Archive for February, 2012

Exhibition Road

Whether it is called ‘Shared Space’, ‘Shared Streets’ or ‘designing for negotiation’, the principle remains the same. By blurring the designation between pavements and roads, the experience for pedestrians can be hugely improved, without total detriment to motorists.

New Road in Brighton re-opened in 2007 after £1 million was spent on improvement works. The scheme, by Landscape Projects and Gehl Architects, embraced the shared space concept. Pedestrians love it; motorists can at least use it. One of the country’s most significant streets, Exhibition Road in South Kensington, has just undergone similar treatment.

Exhibition Road takes its name from the Great Exhibition of 1851, from which surplus funds were used to build what are now known as the Natural History Museum, Science Museum and Victoria & Albert Museum. These three majestic museums, along with the Royal Albert Hall, Imperial College and many other noble institutions populate the area – as do millions of visitors every year.

The remodelled Exhibition Road was opened to much acclaim on 1st February 2012, on time and on budget. Admittedly, that budget was £29 million. As is the case with New Road, tarmac and concrete have been replaced with granite; continuity instead of curbs. Lamp posts remain though they are now called ‘street lighting masts’, whatever that means (presumably that is where some of the PR budget went).

I visited Exhibition Road during half-term when there were kids aplenty. Whilst it is a huge improvement on the traffic-ridden thoroughfare that I remember as a child, it is no New Road. Whilst black diagonal lines provide relief from the rather bland grey blocks, it is just not exciting. New Road has few cars. Exhibition Road has a constant stream of vehicles, and dozens more in residents’ parking bays. Annoyingly of all, its lamp posts have large raised bases, in total contradiction of the no-clutter rule.

To be constructive, I would advocate that Exhibition Road should have been made one-way and the suggested area for cars should have weaved from side to side, rather than being straight like a normal road. Each may well have encouraged more sharing. Admittedly, the speed limit has been lowered to 20mph, but this is just not enough.

Shared Space may be attributed to the Dutch traffic engineer Hans Monderman who died in 2008. Exhibition Road, as an exhibition for the concept, needed just that little bit extra to really do his memory justice.

Co-op London Road

The principles of co-operative working are timeless but its modern day form may be traced back to the lessons of Robert Owen in Newtown. Owen’s venture was ultimately unsuccessful but the principles lived on in the writings of a Brightonian, Dr William King, in his paper The Co-operator.

King was heavily involved in the formation of the Brighton Co-operative Benevolent Fund Association in 1827 which went on to open England’s first co-operative retail store at 31 West Street the following year. Another co-operative organisation, the Brighton Co-operative Society, was founded in 1887. Key to this story was its purchase of 96 London Road as an office in 1900 and purchase of Nos. 97-101 not long afterwards. In around 1919, a single large store had been created.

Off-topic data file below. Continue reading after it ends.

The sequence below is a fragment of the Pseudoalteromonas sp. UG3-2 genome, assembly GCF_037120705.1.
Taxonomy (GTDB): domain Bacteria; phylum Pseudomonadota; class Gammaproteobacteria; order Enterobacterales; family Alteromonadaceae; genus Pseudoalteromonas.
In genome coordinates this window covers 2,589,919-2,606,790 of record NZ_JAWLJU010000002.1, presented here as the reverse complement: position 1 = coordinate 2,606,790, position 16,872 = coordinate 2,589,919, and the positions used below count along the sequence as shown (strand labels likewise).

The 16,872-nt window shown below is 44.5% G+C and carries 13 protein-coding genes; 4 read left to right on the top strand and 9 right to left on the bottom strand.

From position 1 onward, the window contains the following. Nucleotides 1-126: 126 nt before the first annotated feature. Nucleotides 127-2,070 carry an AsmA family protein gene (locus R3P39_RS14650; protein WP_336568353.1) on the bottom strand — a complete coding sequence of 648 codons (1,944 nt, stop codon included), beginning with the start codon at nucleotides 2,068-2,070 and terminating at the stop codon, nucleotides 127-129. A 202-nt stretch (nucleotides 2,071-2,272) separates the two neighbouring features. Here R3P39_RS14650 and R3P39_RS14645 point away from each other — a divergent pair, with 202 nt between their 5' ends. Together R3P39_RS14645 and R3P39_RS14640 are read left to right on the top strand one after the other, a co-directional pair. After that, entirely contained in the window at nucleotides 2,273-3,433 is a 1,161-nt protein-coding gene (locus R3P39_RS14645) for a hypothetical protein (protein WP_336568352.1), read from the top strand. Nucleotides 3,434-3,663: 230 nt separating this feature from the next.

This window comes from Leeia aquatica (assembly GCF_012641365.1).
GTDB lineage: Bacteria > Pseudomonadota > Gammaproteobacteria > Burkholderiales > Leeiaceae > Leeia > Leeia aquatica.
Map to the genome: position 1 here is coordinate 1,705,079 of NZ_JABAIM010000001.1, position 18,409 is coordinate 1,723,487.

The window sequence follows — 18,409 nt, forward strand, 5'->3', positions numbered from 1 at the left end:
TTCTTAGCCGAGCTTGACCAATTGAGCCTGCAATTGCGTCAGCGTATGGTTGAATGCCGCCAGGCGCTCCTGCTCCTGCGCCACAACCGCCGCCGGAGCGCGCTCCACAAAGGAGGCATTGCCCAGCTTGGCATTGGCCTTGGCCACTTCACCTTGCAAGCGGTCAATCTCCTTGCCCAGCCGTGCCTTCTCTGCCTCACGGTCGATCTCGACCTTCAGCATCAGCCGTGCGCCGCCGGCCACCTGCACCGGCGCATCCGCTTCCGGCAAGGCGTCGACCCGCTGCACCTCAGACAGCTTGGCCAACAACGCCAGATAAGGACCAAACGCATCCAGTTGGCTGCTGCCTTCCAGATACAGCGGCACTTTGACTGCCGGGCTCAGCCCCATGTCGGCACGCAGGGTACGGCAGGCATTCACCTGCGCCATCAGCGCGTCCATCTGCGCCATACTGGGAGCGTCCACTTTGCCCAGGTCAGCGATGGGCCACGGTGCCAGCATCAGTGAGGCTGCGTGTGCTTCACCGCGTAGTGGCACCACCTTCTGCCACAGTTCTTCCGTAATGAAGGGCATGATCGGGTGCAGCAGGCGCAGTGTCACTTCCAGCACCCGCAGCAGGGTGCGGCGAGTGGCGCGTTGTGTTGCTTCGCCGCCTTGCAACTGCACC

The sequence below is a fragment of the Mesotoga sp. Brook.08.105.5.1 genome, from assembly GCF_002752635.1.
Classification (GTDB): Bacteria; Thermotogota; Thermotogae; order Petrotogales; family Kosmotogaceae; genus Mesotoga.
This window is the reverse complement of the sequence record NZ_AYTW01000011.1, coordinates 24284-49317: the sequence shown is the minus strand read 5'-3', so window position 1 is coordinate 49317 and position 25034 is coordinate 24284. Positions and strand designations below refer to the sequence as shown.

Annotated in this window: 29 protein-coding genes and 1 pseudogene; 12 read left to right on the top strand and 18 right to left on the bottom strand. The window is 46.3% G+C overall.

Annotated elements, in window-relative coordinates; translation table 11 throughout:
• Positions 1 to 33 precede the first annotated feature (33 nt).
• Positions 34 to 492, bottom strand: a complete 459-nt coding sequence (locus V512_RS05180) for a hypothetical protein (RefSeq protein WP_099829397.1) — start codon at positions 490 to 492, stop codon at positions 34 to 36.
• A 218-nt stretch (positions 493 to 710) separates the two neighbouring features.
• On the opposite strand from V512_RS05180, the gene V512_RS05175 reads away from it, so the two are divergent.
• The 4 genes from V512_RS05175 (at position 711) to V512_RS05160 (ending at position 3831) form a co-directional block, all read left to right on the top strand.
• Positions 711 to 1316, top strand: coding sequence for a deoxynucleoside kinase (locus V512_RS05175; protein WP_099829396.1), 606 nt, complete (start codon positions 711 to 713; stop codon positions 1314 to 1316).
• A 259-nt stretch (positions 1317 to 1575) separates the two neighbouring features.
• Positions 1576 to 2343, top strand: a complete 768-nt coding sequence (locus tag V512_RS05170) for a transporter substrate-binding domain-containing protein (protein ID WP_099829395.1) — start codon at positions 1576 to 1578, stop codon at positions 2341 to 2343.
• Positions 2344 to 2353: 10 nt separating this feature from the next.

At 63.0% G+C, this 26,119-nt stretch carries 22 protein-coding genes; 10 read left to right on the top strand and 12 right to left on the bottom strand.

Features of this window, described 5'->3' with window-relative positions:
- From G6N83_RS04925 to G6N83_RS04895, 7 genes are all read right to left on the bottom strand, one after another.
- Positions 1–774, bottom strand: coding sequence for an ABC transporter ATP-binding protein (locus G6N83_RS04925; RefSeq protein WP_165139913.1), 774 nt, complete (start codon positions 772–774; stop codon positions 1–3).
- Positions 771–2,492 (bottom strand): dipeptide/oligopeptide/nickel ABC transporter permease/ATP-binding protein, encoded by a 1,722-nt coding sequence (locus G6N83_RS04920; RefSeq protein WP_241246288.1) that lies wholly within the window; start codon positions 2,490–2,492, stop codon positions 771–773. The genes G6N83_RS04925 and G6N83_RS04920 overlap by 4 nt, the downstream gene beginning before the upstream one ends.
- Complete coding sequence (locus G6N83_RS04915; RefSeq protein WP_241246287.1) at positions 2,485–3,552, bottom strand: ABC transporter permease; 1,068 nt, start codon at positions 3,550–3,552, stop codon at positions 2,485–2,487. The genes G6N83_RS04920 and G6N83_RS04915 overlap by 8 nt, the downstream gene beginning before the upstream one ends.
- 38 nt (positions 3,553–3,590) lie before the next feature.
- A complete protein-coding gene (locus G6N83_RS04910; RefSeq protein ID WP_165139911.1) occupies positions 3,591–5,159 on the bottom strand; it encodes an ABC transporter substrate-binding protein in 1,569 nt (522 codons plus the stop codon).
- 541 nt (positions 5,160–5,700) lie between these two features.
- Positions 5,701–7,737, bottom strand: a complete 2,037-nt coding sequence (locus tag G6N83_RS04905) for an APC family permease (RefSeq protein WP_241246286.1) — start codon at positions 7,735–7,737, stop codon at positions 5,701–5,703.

The whole lot, Nos. 96-101, along with a rather handsome classically-inspired villa, No. 95, were demolished to make way for a giant new Co-operative superstore that opened in 1931 to the designs of Bethell & Swannell. The 180ft façade is indeed wide but with four storeys and massive fluted Doric columns, it is incredibly imposing.

1962 saw the opening of the food halls behind on Baker Street. Other extensions followed in 1975 and 1980, which presumably correspond, in no particular order, to the acquirement of an attractive adjoining villa to the north, No. 94, and the adjoining low terraced buildings to the south, Nos. 102-103. The substantial superstore today encompasses Nos. 94-103.

February 2012 is an anniversary for Co-op’s great London Road superstore, for it closed five years ago and has sat empty ever since. The extensions to either side and behind let the building down architecturally, as do its plastic replacement windows, but neither causes as much concern as the rust that is starting to dominate its grand façade.

It is certainly encouraging that the development of the Open Market nearby offers real opportunities for the empty building. It is little surprise that demolition followed by the construction of grotty student housing has been suggested but this should not be allowed.

If it were up to me, the building would become the new home of Brighton & Hove City Council following the sale of King’s House and the construction of the tower that was planned for the original Hove Town Hall. Such a plan would be ambitious but, as Dr King once showed, Brighton need not be at all shy in thinking big.